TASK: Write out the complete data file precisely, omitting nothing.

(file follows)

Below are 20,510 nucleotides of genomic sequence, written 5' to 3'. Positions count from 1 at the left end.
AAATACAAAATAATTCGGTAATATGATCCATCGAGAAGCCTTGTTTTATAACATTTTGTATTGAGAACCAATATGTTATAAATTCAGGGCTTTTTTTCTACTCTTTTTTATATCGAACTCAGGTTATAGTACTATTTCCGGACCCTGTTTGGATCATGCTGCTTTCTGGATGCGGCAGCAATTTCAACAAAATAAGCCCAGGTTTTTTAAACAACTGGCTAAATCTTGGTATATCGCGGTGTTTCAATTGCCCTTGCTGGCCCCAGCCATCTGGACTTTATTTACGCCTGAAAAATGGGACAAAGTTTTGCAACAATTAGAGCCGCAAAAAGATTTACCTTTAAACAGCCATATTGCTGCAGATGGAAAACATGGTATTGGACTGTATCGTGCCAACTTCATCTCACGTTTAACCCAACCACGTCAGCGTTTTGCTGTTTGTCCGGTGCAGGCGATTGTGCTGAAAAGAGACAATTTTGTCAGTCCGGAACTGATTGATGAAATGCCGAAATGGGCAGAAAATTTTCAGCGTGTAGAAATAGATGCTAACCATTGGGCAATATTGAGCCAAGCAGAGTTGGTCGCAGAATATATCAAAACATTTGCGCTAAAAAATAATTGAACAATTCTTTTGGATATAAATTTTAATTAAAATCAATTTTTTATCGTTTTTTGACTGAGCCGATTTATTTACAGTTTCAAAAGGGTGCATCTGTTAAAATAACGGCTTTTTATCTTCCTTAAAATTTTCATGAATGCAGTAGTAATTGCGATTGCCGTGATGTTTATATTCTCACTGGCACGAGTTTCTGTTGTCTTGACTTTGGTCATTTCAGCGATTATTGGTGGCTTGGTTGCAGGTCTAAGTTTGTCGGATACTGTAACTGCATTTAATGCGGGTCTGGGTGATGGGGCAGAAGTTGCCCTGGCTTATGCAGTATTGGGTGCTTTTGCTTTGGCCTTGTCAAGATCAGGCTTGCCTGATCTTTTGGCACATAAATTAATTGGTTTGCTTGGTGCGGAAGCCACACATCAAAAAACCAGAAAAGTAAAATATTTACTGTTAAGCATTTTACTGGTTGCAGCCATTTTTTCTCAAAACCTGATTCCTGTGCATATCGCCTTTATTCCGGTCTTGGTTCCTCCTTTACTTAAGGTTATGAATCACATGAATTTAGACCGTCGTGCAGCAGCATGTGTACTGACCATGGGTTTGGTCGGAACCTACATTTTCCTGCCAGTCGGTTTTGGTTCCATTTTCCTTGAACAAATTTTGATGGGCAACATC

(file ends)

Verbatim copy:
Below are 20,510 nucleotides of genomic sequence, written 5' to 3'. Positions count from 1 at the left end.
AAATACAAAATAATTCGGTAATATGATCCATCGAGAAGCCTTGTTTTATAACATTTTGTATTGAGAACCAATATGTTATAAATTCAGGGCTTTTTTTCTACTCTTTTTTATATCGAACTCAGGTTATAGTACTATTTCCGGACCCTGTTTGGATCATGCTGCTTTCTGGATGCGGCAGCAATTTCAACAAAATAAGCCCAGGTTTTTTAAACAACTGGCTAAATCTTGGTATATCGCGGTGTTTCAATTGCCCTTGCTGGCCCCAGCCATCTGGACTTTATTTACGCCTGAAAAATGGGACAAAGTTTTGCAACAATTAGAGCCGCAAAAAGATTTACCTTTAAACAGCCATATTGCTGCAGATGGAAAACATGGTATTGGACTGTATCGTGCCAACTTCATCTCACGTTTAACCCAACCACGTCAGCGTTTTGCTGTTTGTCCGGTGCAGGCGATTGTGCTGAAAAGAGACAATTTTGTCAGTCCGGAACTGATTGATGAAATGCCGAAATGGGCAGAAAATTTTCAGCGTGTAGAAATAGATGCTAACCATTGGGCAATATTGAGCCAAGCAGAGTTGGTCGCAGAATATATCAAAACATTTGCGCTAAAAAATAATTGAACAATTCTTTTGGATATAAATTTTAATTAAAATCAATTTTTTATCGTTTTTTGACTGAGCCGATTTATTTACAGTTTCAAAAGGGTGCATCTGTTAAAATAACGGCTTTTTATCTTCCTTAAAATTTTCATGAATGCAGTAGTAATTGCGATTGCCGTGATGTTTATATTCTCACTGGCACGAGTTTCTGTTGTCTTGACTTTGGTCATTTCAGCGATTATTGGTGGCTTGGTTGCAGGTCTAAGTTTGTCGGATACTGTAACTGCATTTAATGCGGGTCTGGGTGATGGGGCAGAAGTTGCCCTGGCTTATGCAGTATTGGGTGCTTTTGCTTTGGCCTTGTCAAGATCAGGCTTGCCTGATCTTTTGGCACATAAATTAATTGGTTTGCTTGGTGCGGAAGCCACACATCAAAAAACCAGAAAAGTAAAATATTTACTGTTAAGCATTTTACTGGTTGCAGCCATTTTTTCTCAAAACCTGATTCCTGTGCATATCGCCTTTATTCCGGTCTTGGTTCCTCCTTTACTTAAGGTTATGAATCACATGAATTTAGACCGTCGTGCAGCAGCATGTGTACTGACCATGGGTTTGGTCGGAACCTACATTTTCCTGCCAGTCGGTTTTGGTTCCATTTTCCTTGAACAAATTTTGATGGGCAACATC